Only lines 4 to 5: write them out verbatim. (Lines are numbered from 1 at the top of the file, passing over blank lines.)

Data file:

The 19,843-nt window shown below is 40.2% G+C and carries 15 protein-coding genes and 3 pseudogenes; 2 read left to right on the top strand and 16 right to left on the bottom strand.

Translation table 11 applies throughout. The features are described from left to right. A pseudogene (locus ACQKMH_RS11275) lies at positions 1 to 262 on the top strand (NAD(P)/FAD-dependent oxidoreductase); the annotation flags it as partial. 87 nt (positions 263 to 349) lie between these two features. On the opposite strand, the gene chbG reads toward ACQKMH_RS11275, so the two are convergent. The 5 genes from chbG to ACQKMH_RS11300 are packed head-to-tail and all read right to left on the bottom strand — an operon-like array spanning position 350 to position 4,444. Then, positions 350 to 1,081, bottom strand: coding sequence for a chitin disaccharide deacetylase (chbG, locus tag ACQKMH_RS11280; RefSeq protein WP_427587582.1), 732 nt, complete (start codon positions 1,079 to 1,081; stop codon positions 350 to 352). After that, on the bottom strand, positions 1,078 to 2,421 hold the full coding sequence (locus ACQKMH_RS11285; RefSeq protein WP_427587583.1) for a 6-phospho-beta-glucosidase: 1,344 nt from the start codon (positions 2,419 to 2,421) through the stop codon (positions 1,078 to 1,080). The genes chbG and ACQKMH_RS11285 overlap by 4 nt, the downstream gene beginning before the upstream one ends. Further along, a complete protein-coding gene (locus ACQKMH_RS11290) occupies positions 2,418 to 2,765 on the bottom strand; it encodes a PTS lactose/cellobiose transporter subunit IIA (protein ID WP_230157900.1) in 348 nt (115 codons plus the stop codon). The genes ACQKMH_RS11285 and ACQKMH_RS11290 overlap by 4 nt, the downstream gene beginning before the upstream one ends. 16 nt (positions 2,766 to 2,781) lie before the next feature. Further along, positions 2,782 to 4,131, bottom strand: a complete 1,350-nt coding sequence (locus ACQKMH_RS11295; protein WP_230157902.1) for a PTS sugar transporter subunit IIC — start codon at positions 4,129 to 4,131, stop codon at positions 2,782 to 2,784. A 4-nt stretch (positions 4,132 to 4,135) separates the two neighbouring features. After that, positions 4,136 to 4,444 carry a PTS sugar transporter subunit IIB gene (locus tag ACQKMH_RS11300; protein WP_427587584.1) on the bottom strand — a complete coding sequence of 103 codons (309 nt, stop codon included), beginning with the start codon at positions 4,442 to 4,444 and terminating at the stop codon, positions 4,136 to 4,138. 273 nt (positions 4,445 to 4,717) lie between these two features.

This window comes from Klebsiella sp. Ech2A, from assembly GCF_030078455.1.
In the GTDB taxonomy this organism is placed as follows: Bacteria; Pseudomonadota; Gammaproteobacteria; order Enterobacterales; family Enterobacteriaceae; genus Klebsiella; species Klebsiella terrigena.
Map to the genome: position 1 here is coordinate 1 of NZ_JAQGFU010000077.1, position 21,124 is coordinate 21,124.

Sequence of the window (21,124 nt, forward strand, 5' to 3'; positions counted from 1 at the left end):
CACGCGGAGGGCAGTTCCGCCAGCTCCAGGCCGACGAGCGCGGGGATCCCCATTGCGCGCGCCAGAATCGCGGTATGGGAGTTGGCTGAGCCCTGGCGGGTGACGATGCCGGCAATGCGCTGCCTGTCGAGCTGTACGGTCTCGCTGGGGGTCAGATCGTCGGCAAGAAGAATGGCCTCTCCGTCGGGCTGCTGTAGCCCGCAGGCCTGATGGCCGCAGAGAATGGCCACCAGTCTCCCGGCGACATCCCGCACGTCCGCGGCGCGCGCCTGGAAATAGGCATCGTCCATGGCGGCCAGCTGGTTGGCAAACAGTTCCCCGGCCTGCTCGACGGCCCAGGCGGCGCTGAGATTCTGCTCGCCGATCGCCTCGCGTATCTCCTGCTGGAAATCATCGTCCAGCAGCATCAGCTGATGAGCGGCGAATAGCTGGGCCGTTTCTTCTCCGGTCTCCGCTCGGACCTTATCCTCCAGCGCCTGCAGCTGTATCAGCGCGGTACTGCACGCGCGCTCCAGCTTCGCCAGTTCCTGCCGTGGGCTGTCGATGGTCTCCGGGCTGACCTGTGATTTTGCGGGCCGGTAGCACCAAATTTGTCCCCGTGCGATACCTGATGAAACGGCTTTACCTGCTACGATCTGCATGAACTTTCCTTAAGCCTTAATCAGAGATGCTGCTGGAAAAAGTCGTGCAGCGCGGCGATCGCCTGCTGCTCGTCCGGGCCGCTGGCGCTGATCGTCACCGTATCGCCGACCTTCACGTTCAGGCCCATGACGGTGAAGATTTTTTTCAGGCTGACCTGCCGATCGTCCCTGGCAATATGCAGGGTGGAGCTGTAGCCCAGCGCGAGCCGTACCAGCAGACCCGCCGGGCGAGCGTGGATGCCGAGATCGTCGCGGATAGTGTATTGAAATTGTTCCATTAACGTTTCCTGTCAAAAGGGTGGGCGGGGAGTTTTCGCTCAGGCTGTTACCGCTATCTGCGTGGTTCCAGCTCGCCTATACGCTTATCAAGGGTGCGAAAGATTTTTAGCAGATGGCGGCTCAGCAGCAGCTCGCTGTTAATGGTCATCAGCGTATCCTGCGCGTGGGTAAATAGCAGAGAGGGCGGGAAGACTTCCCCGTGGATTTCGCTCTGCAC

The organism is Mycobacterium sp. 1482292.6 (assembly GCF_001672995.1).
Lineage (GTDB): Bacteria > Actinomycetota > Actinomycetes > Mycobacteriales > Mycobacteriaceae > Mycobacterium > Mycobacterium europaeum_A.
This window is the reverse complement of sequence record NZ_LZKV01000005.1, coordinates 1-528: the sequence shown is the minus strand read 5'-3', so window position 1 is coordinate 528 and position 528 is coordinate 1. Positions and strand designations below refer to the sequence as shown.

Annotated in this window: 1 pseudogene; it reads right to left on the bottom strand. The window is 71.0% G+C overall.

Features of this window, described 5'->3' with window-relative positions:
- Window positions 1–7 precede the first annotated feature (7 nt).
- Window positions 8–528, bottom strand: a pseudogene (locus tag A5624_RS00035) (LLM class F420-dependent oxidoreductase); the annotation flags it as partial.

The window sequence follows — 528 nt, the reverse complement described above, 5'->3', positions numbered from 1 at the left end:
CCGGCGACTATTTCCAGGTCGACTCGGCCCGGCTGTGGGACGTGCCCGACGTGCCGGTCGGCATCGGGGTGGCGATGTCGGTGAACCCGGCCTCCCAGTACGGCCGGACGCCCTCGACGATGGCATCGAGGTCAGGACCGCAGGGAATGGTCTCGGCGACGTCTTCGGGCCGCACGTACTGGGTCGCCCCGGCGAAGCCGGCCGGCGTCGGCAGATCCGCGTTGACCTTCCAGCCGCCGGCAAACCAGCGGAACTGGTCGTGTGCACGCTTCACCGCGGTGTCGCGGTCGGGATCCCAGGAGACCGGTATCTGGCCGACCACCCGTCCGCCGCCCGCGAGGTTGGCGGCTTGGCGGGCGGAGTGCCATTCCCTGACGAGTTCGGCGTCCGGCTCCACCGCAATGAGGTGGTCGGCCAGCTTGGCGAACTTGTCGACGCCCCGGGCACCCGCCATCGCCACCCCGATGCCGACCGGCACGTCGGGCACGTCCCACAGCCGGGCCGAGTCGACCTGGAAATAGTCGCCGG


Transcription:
In the GTDB taxonomy this organism is placed as follows: Bacteria; Pseudomonadota; Gammaproteobacteria; order Enterobacterales; family Enterobacteriaceae; genus Klebsiella; species Klebsiella terrigena.
Map to the genome: position 1 here is coordinate 1 of NZ_JAQGFU010000077.1, position 21,124 is coordinate 21,124.